Distracted driving ticket record set in Saskatchewan More people were ticketed for distracted driving than for impaired driving in Saskatchewan during March 2017, according to figures from Saskatchewan Government Insurance (SGI).
SGI said 523 tickets were issued for distracted driving – 441 for using, holding, viewing or manipulating a hand-held cellphone and 82 for driving without due care and attention.
Police issued 318 impaired driving infractions during the month.
SGI said the number of distracted driving tickets issued is the highest for a one-month period since they started their traffic safety spotlights in 2014.
Let’s Look at 2015
In 2015, distracted driving was the leading cause of crashes in the province and the second-leading cause of fatal collisions next to impaired driving.
INCREASE in Distracted Driving Tickets
One reason for the increase in distracted driving tickets may be the new laws that came into effect in January.
Drivers are now prohibited from using, holding, viewing or otherwise manipulating cellphones. The law also prohibits novice and learner drivers from using cellphones hands-free.
The penalty for breaking the cellphone law is $280 and four demerit points. A second offence within a one-year period will result in the vehicle being impounded for seven days.
Police also handed out 4,532 tickets for speeding and aggressive driving and 453 seatbelt and child safety seat violation tickets.
Distracted driving is the second leading cause of fatal collisions in Saskatchewan
As David Baxter reports, there’s already been a major year–over-year increase in people being caught using their phones behind the wheel.
Hang up the phone, because police in Saskatchewan have already caught hundreds of distracted drivers this year since new laws were introduced.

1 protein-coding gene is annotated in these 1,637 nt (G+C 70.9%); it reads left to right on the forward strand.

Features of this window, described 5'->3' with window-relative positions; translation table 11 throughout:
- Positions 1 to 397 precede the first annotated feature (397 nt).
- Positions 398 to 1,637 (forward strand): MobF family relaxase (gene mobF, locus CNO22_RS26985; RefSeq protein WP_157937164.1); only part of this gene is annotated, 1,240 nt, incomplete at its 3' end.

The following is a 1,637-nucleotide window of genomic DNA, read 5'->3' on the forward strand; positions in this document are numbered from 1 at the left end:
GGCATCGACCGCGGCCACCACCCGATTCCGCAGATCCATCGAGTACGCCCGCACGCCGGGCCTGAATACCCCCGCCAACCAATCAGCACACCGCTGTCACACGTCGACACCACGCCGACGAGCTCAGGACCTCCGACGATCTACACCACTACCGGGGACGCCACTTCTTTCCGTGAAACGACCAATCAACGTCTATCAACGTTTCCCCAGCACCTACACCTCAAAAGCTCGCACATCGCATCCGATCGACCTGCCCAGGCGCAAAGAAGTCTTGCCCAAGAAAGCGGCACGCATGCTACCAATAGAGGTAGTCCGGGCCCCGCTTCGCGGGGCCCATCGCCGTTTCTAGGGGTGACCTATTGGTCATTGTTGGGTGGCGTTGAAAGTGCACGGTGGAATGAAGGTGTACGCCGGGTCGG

Sgt. Colin Glass from the Regina Police Service (RPS) traffic unit
Sgt. Colin Glass from the Regina Police Service (RPS) traffic unit said that the reworded law, which took effect Jan. 1, removed a grey area in distracted driving enforcement.
“If a person is holding their phone, using their phone, our officers are more apt to lay a charge where they’re going to see a conviction,” Glass said.
Glass said there will be another province-wide police focus coming up in October. He added that gradually more people are realizing that behavior will not be tolerated.
“If your cellphone does ring, or you receive a text message, and you get that urge to pick up that phone and look at it, don’t,” Glass said.
“Just simply pull over to the side of the road, do it in a safe driving manner, or pull into a parking lot to check your messages. Because it’s simply not worth it.”
“We realize people will be commuting day in and day out and there’s going to be distractions within the vehicle,” Glass said.
Glass said they aren’t on the lookout for people drinking a coffee while driving, but if a distraction causes is a contributing factor in a collision police may add the additional charge.
He added that a driving without due care and attention charge may be placed if a distraction causes someone to break another driving law, like not stopping at a red light.
What are the Repercussions?
If someone is caught using a cellphone behind the wheel, they will face a $280 ticket and four demerit points on your license. A second offence in a year will include a seven-day vehicle impoundment.